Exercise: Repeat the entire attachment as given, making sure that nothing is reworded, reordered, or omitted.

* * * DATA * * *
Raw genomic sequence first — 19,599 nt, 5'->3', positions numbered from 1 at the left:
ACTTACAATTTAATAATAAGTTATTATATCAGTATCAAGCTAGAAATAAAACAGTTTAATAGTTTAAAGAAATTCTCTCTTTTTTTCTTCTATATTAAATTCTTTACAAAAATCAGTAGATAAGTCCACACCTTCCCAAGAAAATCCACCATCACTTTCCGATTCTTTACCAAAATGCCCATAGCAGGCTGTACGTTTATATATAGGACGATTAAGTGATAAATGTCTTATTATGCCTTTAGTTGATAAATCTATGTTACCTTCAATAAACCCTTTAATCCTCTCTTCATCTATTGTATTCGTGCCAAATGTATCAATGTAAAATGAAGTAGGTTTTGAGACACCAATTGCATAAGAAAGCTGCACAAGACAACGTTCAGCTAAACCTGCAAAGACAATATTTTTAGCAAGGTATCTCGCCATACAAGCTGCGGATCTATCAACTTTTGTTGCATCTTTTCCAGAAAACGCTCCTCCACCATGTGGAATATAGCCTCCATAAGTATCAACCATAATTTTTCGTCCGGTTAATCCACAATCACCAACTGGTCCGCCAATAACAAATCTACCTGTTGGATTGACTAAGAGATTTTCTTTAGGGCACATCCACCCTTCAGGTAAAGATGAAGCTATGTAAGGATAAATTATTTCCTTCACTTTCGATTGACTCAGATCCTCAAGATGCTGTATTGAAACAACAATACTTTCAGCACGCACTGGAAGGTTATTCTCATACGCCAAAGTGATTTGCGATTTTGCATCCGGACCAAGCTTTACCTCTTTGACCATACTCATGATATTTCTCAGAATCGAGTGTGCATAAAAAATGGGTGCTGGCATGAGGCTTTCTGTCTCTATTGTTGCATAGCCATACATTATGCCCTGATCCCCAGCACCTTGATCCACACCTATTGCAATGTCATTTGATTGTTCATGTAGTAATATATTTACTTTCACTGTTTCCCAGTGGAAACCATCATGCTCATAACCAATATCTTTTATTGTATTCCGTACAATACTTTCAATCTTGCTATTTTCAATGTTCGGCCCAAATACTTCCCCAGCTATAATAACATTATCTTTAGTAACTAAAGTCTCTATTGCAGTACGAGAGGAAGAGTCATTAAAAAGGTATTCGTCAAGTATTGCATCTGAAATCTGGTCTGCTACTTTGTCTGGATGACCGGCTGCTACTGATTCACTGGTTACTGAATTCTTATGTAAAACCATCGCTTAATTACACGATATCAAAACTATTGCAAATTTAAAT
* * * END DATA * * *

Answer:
Raw genomic sequence first — 19,599 nt, 5'->3', positions numbered from 1 at the left:
ACTTACAATTTAATAATAAGTTATTATATCAGTATCAAGCTAGAAATAAAACAGTTTAATAGTTTAAAGAAATTCTCTCTTTTTTTCTTCTATATTAAATTCTTTACAAAAATCAGTAGATAAGTCCACACCTTCCCAAGAAAATCCACCATCACTTTCCGATTCTTTACCAAAATGCCCATAGCAGGCTGTACGTTTATATATAGGACGATTAAGTGATAAATGTCTTATTATGCCTTTAGTTGATAAATCTATGTTACCTTCAATAAACCCTTTAATCCTCTCTTCATCTATTGTATTCGTGCCAAATGTATCAATGTAAAATGAAGTAGGTTTTGAGACACCAATTGCATAAGAAAGCTGCACAAGACAACGTTCAGCTAAACCTGCAAAGACAATATTTTTAGCAAGGTATCTCGCCATACAAGCTGCGGATCTATCAACTTTTGTTGCATCTTTTCCAGAAAACGCTCCTCCACCATGTGGAATATAGCCTCCATAAGTATCAACCATAATTTTTCGTCCGGTTAATCCACAATCACCAACTGGTCCGCCAATAACAAATCTACCTGTTGGATTGACTAAGAGATTTTCTTTAGGGCACATCCACCCTTCAGGTAAAGATGAAGCTATGTAAGGATAAATTATTTCCTTCACTTTCGATTGACTCAGATCCTCAAGATGCTGTATTGAAACAACAATACTTTCAGCACGCACTGGAAGGTTATTCTCATACGCCAAAGTGATTTGCGATTTTGCATCCGGACCAAGCTTTACCTCTTTGACCATACTCATGATATTTCTCAGAATCGAGTGTGCATAAAAAATGGGTGCTGGCATGAGGCTTTCTGTCTCTATTGTTGCATAGCCATACATTATGCCCTGATCCCCAGCACCTTGATCCACACCTATTGCAATGTCATTTGATTGTTCATGTAGTAATATATTTACTTTCACTGTTTCCCAGTGGAAACCATCATGCTCATAACCAATATCTTTTATTGTATTCCGTACAATACTTTCAATCTTGCTATTTTCAATGTTCGGCCCAAATACTTCCCCAGCTATAATAACATTATCTTTAGTAACTAAAGTCTCTATTGCAGTACGAGAGGAAGAGTCATTAAAAAGGTATTCGTCAAGTATTGCATCTGAAATCTGGTCTGCTACTTTGTCTGGATGACCGGCTGCTACTGATTCACTGGTTACTGAATTCTTATGTAAAACCATCGCTTAATTACACGATATCAAAACTATTGCAAATTTAAAT